Why “I’m Covered at Work” Doesn't Work for Group Disability Insurance
Some people we speak to are initially hesitant towards individual long-term disability insurance because they think they’re covered by a group policy at work. The more they examine the facts though, the more they find that group coverage can range from weak (at best) to non-existent (at worst).
Here are the top five reasons your employer’s group disability plan may not provide the coverage you need:
1. Workplace disability insurance is sold on premium, not benefits
Employers are focused on the bottom line, naturally. This means that many employers will go with the lowest premiums, rather than with the best plans.
For this reason, many workplace plans do not have a robust definition of when disability occurs. For example, your workplace plan may have opted for a policy that only pays benefits if you cannot work at any occupation. This means that if you can’t work in your specialty of medicine, but the insurance company determines you have the ability to earn an income in a different occupation, they can deny your benefits.
Most of the doctors we work with, though, much prefer a plan that pays benefits if they cannot continue working as a doctor, in their own specialty – that is, most physicians tend to prefer an own occupation definition of disability, rather than an any occupation definition, when they understand the benefits.
Other times, workplace policies will skimp on residual benefits, exclusionary periods, cost of living increases, or other vital protections, just to show a lower premium in a spreadsheet.
The lower premiums might make the hospital CFO happy, but it doesn’t necessarily match the real-world needs of a physician and his or her family.
2. You can’t take coverage with you
Chances are, at some point in your career, you’ll change employers. But if you rely on a group plan for disability protection, you will find your coverage is rarely portable. If you’re joining an organization with a robust disability group plan, fine. But if you want to go into private practice, or join a practice that doesn’t offer group disability coverage, you will have to find and qualify for an individual disability plan.
It may be too late. A lot of things can happen, and even if you aren’t currently disabled, you may have developed a medical condition that makes it impossible to get disability insurance at any price. The only way to maintain control and ensure you can keep coverage in place for your entire career, should you choose, is to own your own disability policy.
3. Your employer may cancel coverage
Disability is not like major medical. Other carriers don’t have to pick you up when you have a pre-existing condition. If your employer decides to cancel coverage, you will have to pass medical underwriting to get your own policy.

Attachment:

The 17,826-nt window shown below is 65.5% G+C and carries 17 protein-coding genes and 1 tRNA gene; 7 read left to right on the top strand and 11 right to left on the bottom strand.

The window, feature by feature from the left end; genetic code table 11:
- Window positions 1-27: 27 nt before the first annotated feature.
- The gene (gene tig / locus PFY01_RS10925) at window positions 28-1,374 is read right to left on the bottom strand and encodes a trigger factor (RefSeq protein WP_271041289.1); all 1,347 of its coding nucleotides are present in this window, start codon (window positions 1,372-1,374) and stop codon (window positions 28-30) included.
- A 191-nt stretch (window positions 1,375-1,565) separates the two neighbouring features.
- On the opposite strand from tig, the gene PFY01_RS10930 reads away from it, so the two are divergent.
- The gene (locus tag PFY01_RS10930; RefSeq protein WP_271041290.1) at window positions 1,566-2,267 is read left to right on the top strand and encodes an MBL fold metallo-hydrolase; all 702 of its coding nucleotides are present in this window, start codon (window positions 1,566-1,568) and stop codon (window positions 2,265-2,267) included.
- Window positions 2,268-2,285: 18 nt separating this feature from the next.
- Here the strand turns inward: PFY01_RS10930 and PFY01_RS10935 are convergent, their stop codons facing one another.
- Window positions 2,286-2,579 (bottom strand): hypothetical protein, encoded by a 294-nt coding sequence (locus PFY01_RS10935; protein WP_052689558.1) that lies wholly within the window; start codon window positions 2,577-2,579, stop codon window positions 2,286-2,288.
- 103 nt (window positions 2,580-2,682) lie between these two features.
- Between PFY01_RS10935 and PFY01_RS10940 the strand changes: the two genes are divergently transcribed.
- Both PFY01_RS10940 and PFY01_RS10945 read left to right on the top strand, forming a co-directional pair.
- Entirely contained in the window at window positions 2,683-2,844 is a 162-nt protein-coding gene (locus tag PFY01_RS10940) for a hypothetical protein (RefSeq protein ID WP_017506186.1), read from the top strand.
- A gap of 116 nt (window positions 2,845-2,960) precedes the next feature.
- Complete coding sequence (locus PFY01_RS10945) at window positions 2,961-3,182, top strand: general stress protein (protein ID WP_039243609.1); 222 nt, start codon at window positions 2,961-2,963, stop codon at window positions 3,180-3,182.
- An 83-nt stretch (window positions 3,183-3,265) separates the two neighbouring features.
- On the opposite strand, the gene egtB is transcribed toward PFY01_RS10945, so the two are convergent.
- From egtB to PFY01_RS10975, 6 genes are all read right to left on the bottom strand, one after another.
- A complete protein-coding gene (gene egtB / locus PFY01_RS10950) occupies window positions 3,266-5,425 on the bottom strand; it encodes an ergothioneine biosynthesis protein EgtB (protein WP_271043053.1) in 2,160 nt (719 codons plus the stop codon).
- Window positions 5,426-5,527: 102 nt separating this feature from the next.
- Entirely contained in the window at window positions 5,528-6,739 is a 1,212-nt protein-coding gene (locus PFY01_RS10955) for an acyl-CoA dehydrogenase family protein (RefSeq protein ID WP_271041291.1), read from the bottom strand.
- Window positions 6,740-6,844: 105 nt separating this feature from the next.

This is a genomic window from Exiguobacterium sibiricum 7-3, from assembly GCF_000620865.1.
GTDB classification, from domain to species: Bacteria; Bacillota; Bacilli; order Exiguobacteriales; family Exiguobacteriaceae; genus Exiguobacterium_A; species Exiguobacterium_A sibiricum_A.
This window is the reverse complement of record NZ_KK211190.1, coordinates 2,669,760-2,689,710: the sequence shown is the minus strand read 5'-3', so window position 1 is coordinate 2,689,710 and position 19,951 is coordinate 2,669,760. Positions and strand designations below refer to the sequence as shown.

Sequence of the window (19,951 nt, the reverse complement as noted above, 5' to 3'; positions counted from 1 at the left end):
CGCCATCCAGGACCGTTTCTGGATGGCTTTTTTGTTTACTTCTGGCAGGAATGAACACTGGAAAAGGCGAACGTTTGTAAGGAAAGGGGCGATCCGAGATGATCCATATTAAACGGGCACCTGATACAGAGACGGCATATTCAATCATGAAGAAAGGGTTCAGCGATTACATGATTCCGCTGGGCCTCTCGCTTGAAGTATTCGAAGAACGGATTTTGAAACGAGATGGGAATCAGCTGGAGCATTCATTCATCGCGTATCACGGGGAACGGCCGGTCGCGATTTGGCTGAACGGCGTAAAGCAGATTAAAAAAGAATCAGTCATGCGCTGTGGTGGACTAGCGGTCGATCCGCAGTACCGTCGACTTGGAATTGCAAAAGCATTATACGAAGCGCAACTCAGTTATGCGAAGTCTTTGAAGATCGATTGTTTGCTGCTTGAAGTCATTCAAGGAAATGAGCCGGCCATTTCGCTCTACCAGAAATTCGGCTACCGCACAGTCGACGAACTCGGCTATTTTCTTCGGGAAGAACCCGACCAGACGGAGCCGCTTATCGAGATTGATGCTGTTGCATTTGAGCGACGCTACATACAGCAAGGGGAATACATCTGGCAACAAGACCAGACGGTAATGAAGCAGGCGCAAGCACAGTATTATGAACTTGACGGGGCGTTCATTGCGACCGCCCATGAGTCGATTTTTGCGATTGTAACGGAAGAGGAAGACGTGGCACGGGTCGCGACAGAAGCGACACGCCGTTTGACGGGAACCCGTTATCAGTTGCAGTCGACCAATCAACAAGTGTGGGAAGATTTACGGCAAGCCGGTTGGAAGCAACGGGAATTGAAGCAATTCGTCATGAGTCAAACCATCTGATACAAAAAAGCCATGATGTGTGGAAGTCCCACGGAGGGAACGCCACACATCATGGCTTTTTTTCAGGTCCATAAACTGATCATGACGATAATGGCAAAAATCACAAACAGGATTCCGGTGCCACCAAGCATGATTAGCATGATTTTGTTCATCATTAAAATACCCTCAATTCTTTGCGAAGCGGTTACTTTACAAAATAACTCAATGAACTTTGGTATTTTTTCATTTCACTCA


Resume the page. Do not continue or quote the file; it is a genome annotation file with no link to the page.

Again, you may not be able to do so. If you’ve put on weight, had an injury, hurt your back, have high blood pressure, or you’ve developed any kind of potentially disabling injury or illness, you may have to pay much higher premiums, or may not qualify for coverage at any price.
4. If your employer pays the premium, your benefits are taxable. If you pay your premiums, benefits are generally income tax-free
This part most people understand right away. No, you generally can’t deduct premiums for a personally-owned disability policy. But most people would much rather have a tax-free benefit when it really counts!
5. Group plans only cover a fraction of total income
Even though group plans say they cover 60% to 70% of salary, after offsets and deductions, the average payout is usually less than 1/3 of total income.
- The percentage is calculated on base salary only. Other income like bonuses and call stipends are usually not included.
- The payout is reduced by “offsets”. Offsets are benefits or income you receive or are entitled to receive from other sources as a result of your disability. Typical offsets are:
- Social Security
- Workman’s comp
- Unemployment benefits
- A settlement or judgment compensating you for your loss of income
- Benefits paid to you by another group or association plan
- Any earned income while collect benefits
- As mentioned above, any benefits received are taxed as ordinary income
Look at the language
Given this, it makes sense why most group disability contracts include this statement in their policy language: “What if subtracting deductible sources of income results in a zero benefit? – The minimum monthly payment will be $100.00”
How financially secure does that make you feel?
Add it all together, and the case for owning your own policy is overwhelming – especially given the unique physical demands of a career in many medical specialties.
To get started, or just to see what you can qualify for, give us a call, or just key in some information for a preliminary quote.
Remember – you have to be in good health for this. So get started today, because anything can happen tomorrow, and you may not have the same choices available to you.
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